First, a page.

Swimming is one of the most popular low-impact sports in the U.S., but that doesn’t mean you can’t get hurt. There are two common reasons swimming injuries occur: fatigue leading to poor technique and repetitive motion causing strain. Most swimming-related injuries develop over time. Therefore, whether you are a competitive swimmer or simply enjoy swimming for exercise, it is important to understand the common injuries in order to better prevent them.
3 Common Swimming-Related Injuries
Shoulder injuries are the most common because swimming is a sport that involves a great deal of repetitive shoulder motion. Swimmer’s Shoulder is an umbrella term that covers a range of painful shoulder overuse injuries. The shoulder is a very mobile joint that is controlled by the stabilizing muscles and ligaments surrounding it. These muscles and ligaments are very sensitive to over-training, fatigue, hypermobility, poor stroke technique, weakness, and tightness. Ignoring minor shoulder injuries can be quite dangerous for swimmers because the more advanced forms of Swimmer’s Shoulder can be difficult to heal.
Swimmer’s Knee is often called Breaststroker’s Knee because the leading cause is the repetitive motions of the breaststroke kick. During breaststroke, the leg whips out to help propel the body through the water. When the legs extend and are brought back together, the knee is subject to an external rotation for which it wasn’t designed. This puts stress on the inner ligament of the knee, called the Medial Collateral Ligament.
Neck injuries are common swimming-related injuries that are not necessarily connected with a specific stroke. Injuries may result by over-rotating when repetitively turning for a breath during freestyle, hyperextending during breast stoke, or overexerting the anterior neck muscles during backstroke.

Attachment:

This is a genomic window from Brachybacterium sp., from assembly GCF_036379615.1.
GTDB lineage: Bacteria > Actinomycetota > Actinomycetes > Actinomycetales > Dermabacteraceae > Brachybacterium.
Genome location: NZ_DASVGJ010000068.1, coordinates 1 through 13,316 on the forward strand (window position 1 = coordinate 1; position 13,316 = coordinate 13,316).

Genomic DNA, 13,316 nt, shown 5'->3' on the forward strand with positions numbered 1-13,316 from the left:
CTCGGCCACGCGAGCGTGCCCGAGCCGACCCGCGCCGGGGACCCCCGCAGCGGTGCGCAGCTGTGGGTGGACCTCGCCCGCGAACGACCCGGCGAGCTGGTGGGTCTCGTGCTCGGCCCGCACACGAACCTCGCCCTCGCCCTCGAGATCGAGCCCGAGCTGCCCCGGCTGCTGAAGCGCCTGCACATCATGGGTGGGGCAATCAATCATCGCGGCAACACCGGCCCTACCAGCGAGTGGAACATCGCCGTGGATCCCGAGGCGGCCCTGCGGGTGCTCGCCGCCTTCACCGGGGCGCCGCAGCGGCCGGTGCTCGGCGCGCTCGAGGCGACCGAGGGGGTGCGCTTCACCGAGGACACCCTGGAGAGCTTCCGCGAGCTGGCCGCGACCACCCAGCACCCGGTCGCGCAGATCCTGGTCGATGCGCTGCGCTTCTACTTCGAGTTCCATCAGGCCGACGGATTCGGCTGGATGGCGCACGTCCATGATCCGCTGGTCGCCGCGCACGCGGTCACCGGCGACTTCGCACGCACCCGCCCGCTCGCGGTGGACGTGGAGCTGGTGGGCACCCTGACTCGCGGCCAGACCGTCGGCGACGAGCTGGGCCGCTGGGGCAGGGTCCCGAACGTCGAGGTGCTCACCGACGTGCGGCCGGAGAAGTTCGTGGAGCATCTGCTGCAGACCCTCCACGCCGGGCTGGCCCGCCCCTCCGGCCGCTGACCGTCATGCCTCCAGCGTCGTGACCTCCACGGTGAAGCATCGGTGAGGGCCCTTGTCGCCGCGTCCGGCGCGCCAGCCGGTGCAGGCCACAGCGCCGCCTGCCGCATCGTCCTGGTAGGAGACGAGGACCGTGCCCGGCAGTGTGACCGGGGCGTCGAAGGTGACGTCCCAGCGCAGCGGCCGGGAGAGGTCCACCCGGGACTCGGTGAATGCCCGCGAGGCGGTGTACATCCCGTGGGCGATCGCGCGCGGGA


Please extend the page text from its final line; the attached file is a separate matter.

Tips For Preventing Injury
While swimming is a low-impact sport, its repetitive nature means each athlete must take care of his or her body and take the time to learn proper form.
Here are some tips to help keep you injury-free:
- Take lessons with a certified instructor to learn proper technique
- Progress slowly to allow the muscles to strengthen
- Stretch before and after your workout, but avoid overstretching joints that are fatigued
- Warm up properly prior to exerting yourself
- Vary your stroke to work different muscle groups and perform different repetitive motions
- Let your body recover with scheduled rest days
- Hire a coach to watch and adjust your form if you are developing pain*
Consult The Experts
At Premier Aquatics Services, your health and safety are our top priorities. All of our instructors and coaches understand the importance of teaching proper technique and remaining aware of form while swimmers are in the water. Visit our website to learn more about our wide range of group and individual swim classes.
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*Always consult with a physician if you experience an injury or pain.